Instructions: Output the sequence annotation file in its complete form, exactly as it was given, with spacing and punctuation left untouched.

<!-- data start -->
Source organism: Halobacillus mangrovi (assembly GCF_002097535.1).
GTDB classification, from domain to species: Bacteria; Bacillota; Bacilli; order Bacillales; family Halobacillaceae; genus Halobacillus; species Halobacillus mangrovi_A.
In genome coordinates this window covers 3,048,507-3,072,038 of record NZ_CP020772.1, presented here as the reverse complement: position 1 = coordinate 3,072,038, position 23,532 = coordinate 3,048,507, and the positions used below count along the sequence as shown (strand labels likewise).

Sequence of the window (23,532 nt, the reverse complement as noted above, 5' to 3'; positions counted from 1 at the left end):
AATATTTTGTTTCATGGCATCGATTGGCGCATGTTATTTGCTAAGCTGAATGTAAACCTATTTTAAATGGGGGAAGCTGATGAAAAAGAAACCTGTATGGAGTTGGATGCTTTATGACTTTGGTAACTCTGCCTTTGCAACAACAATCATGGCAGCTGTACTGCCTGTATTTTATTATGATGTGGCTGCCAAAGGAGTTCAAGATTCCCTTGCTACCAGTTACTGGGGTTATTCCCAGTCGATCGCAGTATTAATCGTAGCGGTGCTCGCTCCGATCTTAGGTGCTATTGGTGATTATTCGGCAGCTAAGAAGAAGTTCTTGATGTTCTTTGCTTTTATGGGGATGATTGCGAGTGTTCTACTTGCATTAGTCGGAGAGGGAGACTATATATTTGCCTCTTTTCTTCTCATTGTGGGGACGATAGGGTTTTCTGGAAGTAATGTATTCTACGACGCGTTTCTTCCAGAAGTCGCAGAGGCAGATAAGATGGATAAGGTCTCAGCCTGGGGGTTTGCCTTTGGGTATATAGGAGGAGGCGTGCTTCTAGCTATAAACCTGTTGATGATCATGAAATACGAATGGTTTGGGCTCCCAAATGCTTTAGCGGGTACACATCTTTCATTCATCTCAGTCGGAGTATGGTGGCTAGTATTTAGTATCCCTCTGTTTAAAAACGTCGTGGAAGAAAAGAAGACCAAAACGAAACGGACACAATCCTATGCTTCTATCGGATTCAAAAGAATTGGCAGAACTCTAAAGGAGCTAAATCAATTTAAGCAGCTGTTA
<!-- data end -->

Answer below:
Source organism: Halobacillus mangrovi (assembly GCF_002097535.1).
GTDB classification, from domain to species: Bacteria; Bacillota; Bacilli; order Bacillales; family Halobacillaceae; genus Halobacillus; species Halobacillus mangrovi_A.
In genome coordinates this window covers 3,048,507-3,072,038 of record NZ_CP020772.1, presented here as the reverse complement: position 1 = coordinate 3,072,038, position 23,532 = coordinate 3,048,507, and the positions used below count along the sequence as shown (strand labels likewise).

Sequence of the window (23,532 nt, the reverse complement as noted above, 5' to 3'; positions counted from 1 at the left end):
AATATTTTGTTTCATGGCATCGATTGGCGCATGTTATTTGCTAAGCTGAATGTAAACCTATTTTAAATGGGGGAAGCTGATGAAAAAGAAACCTGTATGGAGTTGGATGCTTTATGACTTTGGTAACTCTGCCTTTGCAACAACAATCATGGCAGCTGTACTGCCTGTATTTTATTATGATGTGGCTGCCAAAGGAGTTCAAGATTCCCTTGCTACCAGTTACTGGGGTTATTCCCAGTCGATCGCAGTATTAATCGTAGCGGTGCTCGCTCCGATCTTAGGTGCTATTGGTGATTATTCGGCAGCTAAGAAGAAGTTCTTGATGTTCTTTGCTTTTATGGGGATGATTGCGAGTGTTCTACTTGCATTAGTCGGAGAGGGAGACTATATATTTGCCTCTTTTCTTCTCATTGTGGGGACGATAGGGTTTTCTGGAAGTAATGTATTCTACGACGCGTTTCTTCCAGAAGTCGCAGAGGCAGATAAGATGGATAAGGTCTCAGCCTGGGGGTTTGCCTTTGGGTATATAGGAGGAGGCGTGCTTCTAGCTATAAACCTGTTGATGATCATGAAATACGAATGGTTTGGGCTCCCAAATGCTTTAGCGGGTACACATCTTTCATTCATCTCAGTCGGAGTATGGTGGCTAGTATTTAGTATCCCTCTGTTTAAAAACGTCGTGGAAGAAAAGAAGACCAAAACGAAACGGACACAATCCTATGCTTCTATCGGATTCAAAAGAATTGGCAGAACTCTAAAGGAGCTAAATCAATTTAAGCAGCTGTTA